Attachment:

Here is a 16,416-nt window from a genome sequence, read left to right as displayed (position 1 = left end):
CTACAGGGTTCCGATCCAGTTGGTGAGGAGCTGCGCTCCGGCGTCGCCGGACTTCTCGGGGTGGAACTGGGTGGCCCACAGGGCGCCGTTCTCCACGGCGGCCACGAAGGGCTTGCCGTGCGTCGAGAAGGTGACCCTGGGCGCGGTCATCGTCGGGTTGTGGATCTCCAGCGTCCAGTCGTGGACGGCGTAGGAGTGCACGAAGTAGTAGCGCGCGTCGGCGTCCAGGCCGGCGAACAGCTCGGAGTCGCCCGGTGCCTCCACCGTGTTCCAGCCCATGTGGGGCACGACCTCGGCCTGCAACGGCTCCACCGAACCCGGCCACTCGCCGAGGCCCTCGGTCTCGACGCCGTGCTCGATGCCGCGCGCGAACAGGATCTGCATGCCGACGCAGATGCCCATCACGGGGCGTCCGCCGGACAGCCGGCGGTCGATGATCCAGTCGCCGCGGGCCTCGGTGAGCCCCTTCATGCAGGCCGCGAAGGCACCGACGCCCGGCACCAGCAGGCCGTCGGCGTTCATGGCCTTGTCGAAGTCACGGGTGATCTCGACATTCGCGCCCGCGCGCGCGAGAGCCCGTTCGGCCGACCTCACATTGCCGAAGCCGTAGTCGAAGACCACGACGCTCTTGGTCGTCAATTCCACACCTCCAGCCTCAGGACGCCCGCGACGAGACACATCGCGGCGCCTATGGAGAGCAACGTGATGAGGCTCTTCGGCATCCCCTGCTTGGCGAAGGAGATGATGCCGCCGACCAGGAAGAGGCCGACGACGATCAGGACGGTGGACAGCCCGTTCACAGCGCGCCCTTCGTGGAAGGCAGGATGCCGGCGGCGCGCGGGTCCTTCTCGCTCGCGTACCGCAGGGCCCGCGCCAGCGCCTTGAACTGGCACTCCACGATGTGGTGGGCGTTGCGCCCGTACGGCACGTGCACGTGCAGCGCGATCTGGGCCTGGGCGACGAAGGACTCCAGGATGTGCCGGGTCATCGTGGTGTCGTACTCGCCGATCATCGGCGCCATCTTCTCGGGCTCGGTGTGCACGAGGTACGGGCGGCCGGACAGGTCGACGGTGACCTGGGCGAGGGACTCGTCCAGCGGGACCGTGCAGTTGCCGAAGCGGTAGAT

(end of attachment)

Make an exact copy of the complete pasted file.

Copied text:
Here is a 16,416-nt window from a genome sequence, read left to right as displayed (position 1 = left end):
CTACAGGGTTCCGATCCAGTTGGTGAGGAGCTGCGCTCCGGCGTCGCCGGACTTCTCGGGGTGGAACTGGGTGGCCCACAGGGCGCCGTTCTCCACGGCGGCCACGAAGGGCTTGCCGTGCGTCGAGAAGGTGACCCTGGGCGCGGTCATCGTCGGGTTGTGGATCTCCAGCGTCCAGTCGTGGACGGCGTAGGAGTGCACGAAGTAGTAGCGCGCGTCGGCGTCCAGGCCGGCGAACAGCTCGGAGTCGCCCGGTGCCTCCACCGTGTTCCAGCCCATGTGGGGCACGACCTCGGCCTGCAACGGCTCCACCGAACCCGGCCACTCGCCGAGGCCCTCGGTCTCGACGCCGTGCTCGATGCCGCGCGCGAACAGGATCTGCATGCCGACGCAGATGCCCATCACGGGGCGTCCGCCGGACAGCCGGCGGTCGATGATCCAGTCGCCGCGGGCCTCGGTGAGCCCCTTCATGCAGGCCGCGAAGGCACCGACGCCCGGCACCAGCAGGCCGTCGGCGTTCATGGCCTTGTCGAAGTCACGGGTGATCTCGACATTCGCGCCCGCGCGCGCGAGAGCCCGTTCGGCCGACCTCACATTGCCGAAGCCGTAGTCGAAGACCACGACGCTCTTGGTCGTCAATTCCACACCTCCAGCCTCAGGACGCCCGCGACGAGACACATCGCGGCGCCTATGGAGAGCAACGTGATGAGGCTCTTCGGCATCCCCTGCTTGGCGAAGGAGATGATGCCGCCGACCAGGAAGAGGCCGACGACGATCAGGACGGTGGACAGCCCGTTCACAGCGCGCCCTTCGTGGAAGGCAGGATGCCGGCGGCGCGCGGGTCCTTCTCGCTCGCGTACCGCAGGGCCCGCGCCAGCGCCTTGAACTGGCACTCCACGATGTGGTGGGCGTTGCGCCCGTACGGCACGTGCACGTGCAGCGCGATCTGGGCCTGGGCGACGAAGGACTCCAGGATGTGCCGGGTCATCGTGGTGTCGTACTCGCCGATCATCGGCGCCATCTTCTCGGGCTCGGTGTGCACGAGGTACGGGCGGCCGGACAGGTCGACGGTGACCTGGGCGAGGGACTCGTCCAGCGGGACCGTGCAGTTGCCGAAGCGGTAGAT